No clear consensus has emerged. Should regulators hold to a hard line?
Regulators have wrestled for decades with transactions between vertically integrated monopoly utilities and their...
electric utilities in the eastern half of the United States. (For a copy, see www.nrdc.org/nrdcpor.)
GAS MARKETING AFFILIATES. The Georgia Public Service Commission ruled that Atlanta Gas Light Co. is barred from operating an unregulated affiliate to market gas under a similar name when natural gas competition begins Nov. 1.
The PSC believes that while competition is in its infancy, that the affiliate, Atlanta Gas Light Services, would gain an unfair advantage, perhaps confusing customers with a name similar to the 140-year old utility.
Once competition begins, AGL no longer will sell natural gas, merely deliver it to homes. Unregulated marketers will be responsible for the commodity sale. But throughout the legislative debate on the structure of the new competition law, AGL had claimed that its affiliated gas marketer would sell under the name "The Energy Spring." In April, AGL had notified the PSC that it had changed the affiliate's name to "Atlanta Gas Light Services."
T&D COMPETITION. The California Public Utilities Commission rejected a proposal by Pacific Gas and Electric Co. to sell a part of its distribution and transmission system to the Modesto Irrigation District because the agreement called for both parties to restrict wires competition with each other for 25 years, to avoid duplicating facilities. The PUC explained that some new wires investment might be economic, even if duplicating existing plant: "We do not know whether competition in distribution markets is imminent¼ we nevertheless decline to approve any agreement which would prohibit it absent a demonstration that such a provision is the only way to prevent specified harm." A.97-07-030, D. 98-06-020, June 4, 1998 (Cal.P.U.C.).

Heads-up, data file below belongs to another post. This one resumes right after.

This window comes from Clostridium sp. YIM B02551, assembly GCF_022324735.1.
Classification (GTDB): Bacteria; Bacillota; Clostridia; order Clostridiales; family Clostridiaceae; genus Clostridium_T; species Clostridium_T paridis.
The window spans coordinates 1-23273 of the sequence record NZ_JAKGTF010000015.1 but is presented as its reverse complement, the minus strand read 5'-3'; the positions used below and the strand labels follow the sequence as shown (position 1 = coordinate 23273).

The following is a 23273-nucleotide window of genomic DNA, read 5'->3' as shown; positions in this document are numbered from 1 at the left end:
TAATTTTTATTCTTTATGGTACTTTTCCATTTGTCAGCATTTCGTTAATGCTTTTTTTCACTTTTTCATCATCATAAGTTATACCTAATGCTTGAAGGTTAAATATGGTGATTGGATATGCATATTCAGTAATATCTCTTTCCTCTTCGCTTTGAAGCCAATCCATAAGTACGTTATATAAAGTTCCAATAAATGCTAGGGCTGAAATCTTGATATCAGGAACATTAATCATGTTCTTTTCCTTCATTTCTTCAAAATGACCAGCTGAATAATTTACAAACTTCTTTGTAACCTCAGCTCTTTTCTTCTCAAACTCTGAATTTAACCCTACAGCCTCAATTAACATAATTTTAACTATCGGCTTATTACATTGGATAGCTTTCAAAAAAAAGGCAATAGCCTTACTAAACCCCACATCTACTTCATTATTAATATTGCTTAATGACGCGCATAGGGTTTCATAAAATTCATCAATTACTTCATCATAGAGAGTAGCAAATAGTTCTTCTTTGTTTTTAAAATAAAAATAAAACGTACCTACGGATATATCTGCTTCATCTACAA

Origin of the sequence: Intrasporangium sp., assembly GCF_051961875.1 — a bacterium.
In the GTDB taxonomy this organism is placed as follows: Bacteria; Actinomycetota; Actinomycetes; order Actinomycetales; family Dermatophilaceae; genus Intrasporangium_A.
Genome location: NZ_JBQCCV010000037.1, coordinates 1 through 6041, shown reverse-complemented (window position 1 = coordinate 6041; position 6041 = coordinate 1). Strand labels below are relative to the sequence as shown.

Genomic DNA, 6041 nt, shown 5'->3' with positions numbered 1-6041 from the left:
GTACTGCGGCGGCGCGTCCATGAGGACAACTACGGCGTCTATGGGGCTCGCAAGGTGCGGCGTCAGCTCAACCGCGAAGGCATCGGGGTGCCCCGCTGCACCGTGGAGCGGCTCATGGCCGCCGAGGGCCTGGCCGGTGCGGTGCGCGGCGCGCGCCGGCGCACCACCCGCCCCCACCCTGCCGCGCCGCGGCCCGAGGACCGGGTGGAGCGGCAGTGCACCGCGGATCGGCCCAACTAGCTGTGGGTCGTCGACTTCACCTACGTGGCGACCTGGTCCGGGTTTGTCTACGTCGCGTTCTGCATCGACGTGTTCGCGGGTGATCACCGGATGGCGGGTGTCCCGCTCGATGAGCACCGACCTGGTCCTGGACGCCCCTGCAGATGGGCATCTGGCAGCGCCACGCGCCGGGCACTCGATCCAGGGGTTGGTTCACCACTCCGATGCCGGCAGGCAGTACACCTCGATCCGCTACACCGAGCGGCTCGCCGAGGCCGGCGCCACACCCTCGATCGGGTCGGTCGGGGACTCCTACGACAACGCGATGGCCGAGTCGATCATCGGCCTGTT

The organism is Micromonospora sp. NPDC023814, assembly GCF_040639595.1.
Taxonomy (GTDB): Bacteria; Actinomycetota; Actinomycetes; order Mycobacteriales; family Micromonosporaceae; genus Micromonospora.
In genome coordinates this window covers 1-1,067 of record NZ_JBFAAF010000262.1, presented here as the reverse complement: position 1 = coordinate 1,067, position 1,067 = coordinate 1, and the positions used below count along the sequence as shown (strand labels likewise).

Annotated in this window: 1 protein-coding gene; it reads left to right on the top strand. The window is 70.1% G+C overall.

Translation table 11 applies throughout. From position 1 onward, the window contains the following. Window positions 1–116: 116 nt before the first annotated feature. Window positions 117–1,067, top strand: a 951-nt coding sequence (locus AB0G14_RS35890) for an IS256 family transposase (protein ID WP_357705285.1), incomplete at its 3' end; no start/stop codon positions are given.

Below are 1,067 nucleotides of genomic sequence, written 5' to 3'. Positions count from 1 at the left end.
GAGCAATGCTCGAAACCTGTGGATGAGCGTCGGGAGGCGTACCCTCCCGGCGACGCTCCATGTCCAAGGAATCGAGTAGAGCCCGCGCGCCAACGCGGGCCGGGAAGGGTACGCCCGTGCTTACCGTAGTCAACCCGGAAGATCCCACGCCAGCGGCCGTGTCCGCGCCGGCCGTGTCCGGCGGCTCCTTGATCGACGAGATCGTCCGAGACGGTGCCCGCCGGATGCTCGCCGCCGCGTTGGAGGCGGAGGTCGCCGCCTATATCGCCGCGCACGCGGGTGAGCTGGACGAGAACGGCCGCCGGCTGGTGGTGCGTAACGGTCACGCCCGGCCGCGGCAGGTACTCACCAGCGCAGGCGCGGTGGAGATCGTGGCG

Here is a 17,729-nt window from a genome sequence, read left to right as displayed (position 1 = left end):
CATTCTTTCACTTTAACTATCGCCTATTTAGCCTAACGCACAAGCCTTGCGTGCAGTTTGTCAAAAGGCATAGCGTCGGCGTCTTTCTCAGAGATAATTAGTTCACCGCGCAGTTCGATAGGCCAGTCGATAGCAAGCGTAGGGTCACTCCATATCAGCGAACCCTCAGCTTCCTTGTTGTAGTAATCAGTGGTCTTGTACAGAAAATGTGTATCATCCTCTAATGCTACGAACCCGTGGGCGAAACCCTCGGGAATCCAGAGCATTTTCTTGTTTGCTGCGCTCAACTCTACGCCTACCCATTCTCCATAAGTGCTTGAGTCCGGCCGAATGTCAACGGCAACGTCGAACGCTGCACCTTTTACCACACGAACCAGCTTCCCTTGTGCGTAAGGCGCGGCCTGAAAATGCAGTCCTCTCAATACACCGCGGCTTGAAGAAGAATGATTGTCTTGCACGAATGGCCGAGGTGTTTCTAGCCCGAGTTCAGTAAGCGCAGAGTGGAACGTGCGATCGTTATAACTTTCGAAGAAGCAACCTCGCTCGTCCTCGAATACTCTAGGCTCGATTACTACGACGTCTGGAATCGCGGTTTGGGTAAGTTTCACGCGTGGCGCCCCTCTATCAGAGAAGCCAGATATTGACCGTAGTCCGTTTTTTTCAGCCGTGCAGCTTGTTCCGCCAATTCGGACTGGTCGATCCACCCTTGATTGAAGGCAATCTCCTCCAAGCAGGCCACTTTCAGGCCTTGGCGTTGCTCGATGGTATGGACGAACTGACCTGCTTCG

GAS SYSTEM DEVELOPMENT. To "smooth out" development costs and help Bangor Gas Co. construct a new natural gas local distribution system to serve the city of Bangor and nearby areas, the Maine Public Utilities Commission has OK'd a unique 10-year rate plan, featuring an earnings sharing provision and downward pricing flexibility, with a price cap keyed to forecasted prices for heating oil, with inflation adjustments.
Earlier, the PUC had rejected proposals to conduct a special "comparative proceeding" to select the best-suited candidate to serve the city with gas, explaining that such an investigation could "jeopardize the existing proposal and overwhelm administrative resources." Docket No. 97-795, June 2, 1998, June 26,1998, June 30, 1998 (Me.P.U.C.)
ELECTRIC METERING. The California Public Utilities Commission has required the state's electric utility distribution companies to participate in the training and certification of new entrants in the meter services market. It added that UDCs need not serve as a guarantor of the performance of any new entrant engaged in meter installation. R.94-04-031, I.94-04-032, Decision 98-06-081, June 18, 1998 (Cal.P.U.C.).
GOODWILL VALUATION. The Maine Public Utilities Commission approved plans by Bangor Hydro-Electric Co. to auction all but one of its generating assets, plus wholesale and retail marketing functions, its corporate name and some transmission assets. Prospective buyers must bid separately on use of the company name to allow the PUC to value goodwill and balance risks and benefits for ratepayers. Docket No. 98-114, June 17, 1998 (Me.P.U.C.).